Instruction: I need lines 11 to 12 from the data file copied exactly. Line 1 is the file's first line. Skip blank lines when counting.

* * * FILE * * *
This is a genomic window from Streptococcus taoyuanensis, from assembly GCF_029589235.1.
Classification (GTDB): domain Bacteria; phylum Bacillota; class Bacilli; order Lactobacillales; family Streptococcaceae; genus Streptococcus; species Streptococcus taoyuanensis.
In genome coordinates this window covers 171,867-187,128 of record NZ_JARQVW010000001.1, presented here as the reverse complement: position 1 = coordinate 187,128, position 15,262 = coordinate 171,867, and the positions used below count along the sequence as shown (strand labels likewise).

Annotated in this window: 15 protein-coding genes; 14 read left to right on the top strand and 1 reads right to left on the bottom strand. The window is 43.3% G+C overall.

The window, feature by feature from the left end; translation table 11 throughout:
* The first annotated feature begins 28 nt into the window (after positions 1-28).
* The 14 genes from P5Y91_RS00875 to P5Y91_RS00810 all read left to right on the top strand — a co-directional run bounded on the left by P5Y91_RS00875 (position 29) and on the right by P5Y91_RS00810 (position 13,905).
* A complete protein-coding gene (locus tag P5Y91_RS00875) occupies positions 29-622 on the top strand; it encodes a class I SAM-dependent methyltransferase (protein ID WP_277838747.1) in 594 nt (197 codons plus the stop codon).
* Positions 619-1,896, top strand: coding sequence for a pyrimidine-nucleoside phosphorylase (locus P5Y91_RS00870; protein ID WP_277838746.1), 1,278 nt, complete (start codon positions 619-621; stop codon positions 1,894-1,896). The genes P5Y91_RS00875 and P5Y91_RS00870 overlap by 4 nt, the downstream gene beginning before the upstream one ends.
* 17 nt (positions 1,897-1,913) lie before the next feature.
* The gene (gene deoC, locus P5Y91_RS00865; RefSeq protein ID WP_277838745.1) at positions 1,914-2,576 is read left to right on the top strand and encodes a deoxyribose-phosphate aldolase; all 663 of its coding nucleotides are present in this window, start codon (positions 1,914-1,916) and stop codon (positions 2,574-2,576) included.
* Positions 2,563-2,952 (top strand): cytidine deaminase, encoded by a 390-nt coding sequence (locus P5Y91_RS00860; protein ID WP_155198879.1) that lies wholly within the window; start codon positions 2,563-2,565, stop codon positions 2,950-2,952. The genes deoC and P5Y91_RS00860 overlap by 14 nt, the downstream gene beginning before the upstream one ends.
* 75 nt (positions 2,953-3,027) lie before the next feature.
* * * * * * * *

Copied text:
* The gene (gene deoC, locus P5Y91_RS00865; RefSeq protein ID WP_277838745.1) at positions 1,914-2,576 is read left to right on the top strand and encodes a deoxyribose-phosphate aldolase; all 663 of its coding nucleotides are present in this window, start codon (positions 1,914-1,916) and stop codon (positions 2,574-2,576) included.
* Positions 2,563-2,952 (top strand): cytidine deaminase, encoded by a 390-nt coding sequence (locus P5Y91_RS00860; protein ID WP_155198879.1) that lies wholly within the window; start codon positions 2,563-2,565, stop codon positions 2,950-2,952. The genes deoC and P5Y91_RS00860 overlap by 14 nt, the downstream gene beginning before the upstream one ends.